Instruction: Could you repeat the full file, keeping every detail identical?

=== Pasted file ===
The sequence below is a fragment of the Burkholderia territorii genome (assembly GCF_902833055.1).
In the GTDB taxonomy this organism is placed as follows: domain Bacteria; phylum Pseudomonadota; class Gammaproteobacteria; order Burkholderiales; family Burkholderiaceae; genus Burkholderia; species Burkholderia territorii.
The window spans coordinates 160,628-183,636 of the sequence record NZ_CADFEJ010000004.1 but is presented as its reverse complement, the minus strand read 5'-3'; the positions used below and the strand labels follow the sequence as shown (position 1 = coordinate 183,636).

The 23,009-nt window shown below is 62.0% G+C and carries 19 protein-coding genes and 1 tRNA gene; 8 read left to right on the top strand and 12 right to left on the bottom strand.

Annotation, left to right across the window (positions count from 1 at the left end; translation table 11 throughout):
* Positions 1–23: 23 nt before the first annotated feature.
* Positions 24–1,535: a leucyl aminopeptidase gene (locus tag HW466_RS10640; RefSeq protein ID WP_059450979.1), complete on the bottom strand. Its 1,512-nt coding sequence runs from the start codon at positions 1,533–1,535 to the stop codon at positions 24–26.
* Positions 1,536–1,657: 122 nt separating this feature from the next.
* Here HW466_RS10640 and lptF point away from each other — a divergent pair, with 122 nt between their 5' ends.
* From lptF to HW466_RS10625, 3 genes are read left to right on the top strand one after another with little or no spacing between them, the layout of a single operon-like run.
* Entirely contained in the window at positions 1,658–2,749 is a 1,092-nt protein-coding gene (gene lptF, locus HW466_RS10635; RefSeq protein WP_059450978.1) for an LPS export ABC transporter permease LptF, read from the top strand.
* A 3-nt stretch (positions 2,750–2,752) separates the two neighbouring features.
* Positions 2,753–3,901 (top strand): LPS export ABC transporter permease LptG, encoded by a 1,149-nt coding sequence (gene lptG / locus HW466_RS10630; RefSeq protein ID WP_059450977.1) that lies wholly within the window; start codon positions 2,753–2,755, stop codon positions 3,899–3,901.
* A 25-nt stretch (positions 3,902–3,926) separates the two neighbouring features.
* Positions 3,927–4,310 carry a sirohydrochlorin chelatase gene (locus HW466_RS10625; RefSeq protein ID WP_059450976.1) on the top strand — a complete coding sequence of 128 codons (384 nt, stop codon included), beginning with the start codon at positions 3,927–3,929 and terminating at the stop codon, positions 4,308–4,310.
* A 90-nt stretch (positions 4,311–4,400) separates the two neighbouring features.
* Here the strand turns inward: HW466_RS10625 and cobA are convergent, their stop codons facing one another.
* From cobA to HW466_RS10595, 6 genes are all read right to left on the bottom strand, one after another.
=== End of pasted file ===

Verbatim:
The sequence below is a fragment of the Burkholderia territorii genome (assembly GCF_902833055.1).
In the GTDB taxonomy this organism is placed as follows: domain Bacteria; phylum Pseudomonadota; class Gammaproteobacteria; order Burkholderiales; family Burkholderiaceae; genus Burkholderia; species Burkholderia territorii.
The window spans coordinates 160,628-183,636 of the sequence record NZ_CADFEJ010000004.1 but is presented as its reverse complement, the minus strand read 5'-3'; the positions used below and the strand labels follow the sequence as shown (position 1 = coordinate 183,636).

The 23,009-nt window shown below is 62.0% G+C and carries 19 protein-coding genes and 1 tRNA gene; 8 read left to right on the top strand and 12 right to left on the bottom strand.

Annotation, left to right across the window (positions count from 1 at the left end; translation table 11 throughout):
* Positions 1–23: 23 nt before the first annotated feature.
* Positions 24–1,535: a leucyl aminopeptidase gene (locus tag HW466_RS10640; RefSeq protein ID WP_059450979.1), complete on the bottom strand. Its 1,512-nt coding sequence runs from the start codon at positions 1,533–1,535 to the stop codon at positions 24–26.
* Positions 1,536–1,657: 122 nt separating this feature from the next.
* Here HW466_RS10640 and lptF point away from each other — a divergent pair, with 122 nt between their 5' ends.
* From lptF to HW466_RS10625, 3 genes are read left to right on the top strand one after another with little or no spacing between them, the layout of a single operon-like run.
* Entirely contained in the window at positions 1,658–2,749 is a 1,092-nt protein-coding gene (gene lptF, locus HW466_RS10635; RefSeq protein WP_059450978.1) for an LPS export ABC transporter permease LptF, read from the top strand.
* A 3-nt stretch (positions 2,750–2,752) separates the two neighbouring features.
* Positions 2,753–3,901 (top strand): LPS export ABC transporter permease LptG, encoded by a 1,149-nt coding sequence (gene lptG / locus HW466_RS10630; RefSeq protein ID WP_059450977.1) that lies wholly within the window; start codon positions 2,753–2,755, stop codon positions 3,899–3,901.
* A 25-nt stretch (positions 3,902–3,926) separates the two neighbouring features.
* Positions 3,927–4,310 carry a sirohydrochlorin chelatase gene (locus HW466_RS10625; RefSeq protein ID WP_059450976.1) on the top strand — a complete coding sequence of 128 codons (384 nt, stop codon included), beginning with the start codon at positions 3,927–3,929 and terminating at the stop codon, positions 4,308–4,310.
* A 90-nt stretch (positions 4,311–4,400) separates the two neighbouring features.
* Here the strand turns inward: HW466_RS10625 and cobA are convergent, their stop codons facing one another.
* From cobA to HW466_RS10595, 6 genes are all read right to left on the bottom strand, one after another.